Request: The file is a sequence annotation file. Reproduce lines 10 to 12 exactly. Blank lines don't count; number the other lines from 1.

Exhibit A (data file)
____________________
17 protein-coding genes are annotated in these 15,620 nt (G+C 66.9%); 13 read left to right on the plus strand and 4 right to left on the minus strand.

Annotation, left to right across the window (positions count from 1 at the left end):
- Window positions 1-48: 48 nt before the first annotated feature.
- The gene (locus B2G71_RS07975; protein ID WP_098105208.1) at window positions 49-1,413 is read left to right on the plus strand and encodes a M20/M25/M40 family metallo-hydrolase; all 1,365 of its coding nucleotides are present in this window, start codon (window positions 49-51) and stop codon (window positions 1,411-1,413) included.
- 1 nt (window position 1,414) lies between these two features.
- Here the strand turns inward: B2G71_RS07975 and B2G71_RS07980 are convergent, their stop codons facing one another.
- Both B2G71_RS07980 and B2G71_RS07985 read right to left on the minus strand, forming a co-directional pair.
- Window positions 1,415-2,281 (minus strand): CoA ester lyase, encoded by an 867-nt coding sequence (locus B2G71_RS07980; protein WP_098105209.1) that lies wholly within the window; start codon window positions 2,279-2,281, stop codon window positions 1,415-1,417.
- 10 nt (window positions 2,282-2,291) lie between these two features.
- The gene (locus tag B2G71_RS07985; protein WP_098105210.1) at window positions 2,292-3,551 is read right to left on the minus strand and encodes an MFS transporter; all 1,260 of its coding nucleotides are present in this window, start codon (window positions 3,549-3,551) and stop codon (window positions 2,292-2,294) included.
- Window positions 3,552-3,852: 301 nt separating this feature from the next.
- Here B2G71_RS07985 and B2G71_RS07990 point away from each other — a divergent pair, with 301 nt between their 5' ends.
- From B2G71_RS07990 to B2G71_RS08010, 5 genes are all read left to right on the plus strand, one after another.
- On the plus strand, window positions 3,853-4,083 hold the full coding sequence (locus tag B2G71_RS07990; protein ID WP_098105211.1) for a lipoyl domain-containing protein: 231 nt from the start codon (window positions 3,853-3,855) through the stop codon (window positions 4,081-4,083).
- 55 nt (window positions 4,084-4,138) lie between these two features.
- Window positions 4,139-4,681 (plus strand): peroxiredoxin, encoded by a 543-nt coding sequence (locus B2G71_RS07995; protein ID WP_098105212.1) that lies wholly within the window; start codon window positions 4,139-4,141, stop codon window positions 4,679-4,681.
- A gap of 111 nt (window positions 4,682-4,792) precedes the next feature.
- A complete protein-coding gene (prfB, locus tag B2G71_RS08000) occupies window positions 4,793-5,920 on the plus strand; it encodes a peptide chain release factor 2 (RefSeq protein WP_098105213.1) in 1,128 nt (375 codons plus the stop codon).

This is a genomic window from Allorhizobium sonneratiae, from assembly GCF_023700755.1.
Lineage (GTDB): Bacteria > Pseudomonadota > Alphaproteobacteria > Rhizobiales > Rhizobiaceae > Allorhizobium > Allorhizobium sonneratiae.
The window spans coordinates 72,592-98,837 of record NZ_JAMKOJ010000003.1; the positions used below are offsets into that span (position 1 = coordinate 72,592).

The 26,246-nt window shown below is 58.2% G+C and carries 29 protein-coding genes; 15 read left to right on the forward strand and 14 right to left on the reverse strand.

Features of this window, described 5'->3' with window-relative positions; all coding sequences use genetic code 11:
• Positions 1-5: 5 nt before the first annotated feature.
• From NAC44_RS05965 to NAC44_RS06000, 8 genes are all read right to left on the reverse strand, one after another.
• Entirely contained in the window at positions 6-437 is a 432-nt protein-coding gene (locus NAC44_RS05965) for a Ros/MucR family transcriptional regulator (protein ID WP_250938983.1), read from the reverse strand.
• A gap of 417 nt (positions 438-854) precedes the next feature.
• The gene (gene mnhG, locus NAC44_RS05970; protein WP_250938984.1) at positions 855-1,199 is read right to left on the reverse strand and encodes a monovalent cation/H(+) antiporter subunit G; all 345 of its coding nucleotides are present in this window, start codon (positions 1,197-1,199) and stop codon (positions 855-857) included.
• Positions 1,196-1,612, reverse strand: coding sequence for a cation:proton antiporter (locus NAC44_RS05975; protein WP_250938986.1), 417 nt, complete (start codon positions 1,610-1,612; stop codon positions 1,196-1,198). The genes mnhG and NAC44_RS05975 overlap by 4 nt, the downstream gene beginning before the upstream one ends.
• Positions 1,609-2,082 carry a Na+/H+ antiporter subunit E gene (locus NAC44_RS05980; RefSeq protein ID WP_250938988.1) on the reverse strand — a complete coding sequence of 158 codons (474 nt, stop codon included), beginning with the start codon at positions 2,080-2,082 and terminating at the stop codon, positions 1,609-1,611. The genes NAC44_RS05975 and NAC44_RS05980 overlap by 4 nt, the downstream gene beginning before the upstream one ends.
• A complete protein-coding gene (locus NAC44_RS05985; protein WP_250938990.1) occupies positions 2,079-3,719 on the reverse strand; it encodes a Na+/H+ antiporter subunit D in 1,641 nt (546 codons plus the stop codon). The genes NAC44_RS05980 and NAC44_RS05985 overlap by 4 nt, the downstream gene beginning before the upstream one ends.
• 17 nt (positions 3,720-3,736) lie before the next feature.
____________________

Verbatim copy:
- The gene (locus tag B2G71_RS07985; protein WP_098105210.1) at window positions 2,292-3,551 is read right to left on the minus strand and encodes an MFS transporter; all 1,260 of its coding nucleotides are present in this window, start codon (window positions 3,549-3,551) and stop codon (window positions 2,292-2,294) included.
- Window positions 3,552-3,852: 301 nt separating this feature from the next.
- Here B2G71_RS07985 and B2G71_RS07990 point away from each other — a divergent pair, with 301 nt between their 5' ends.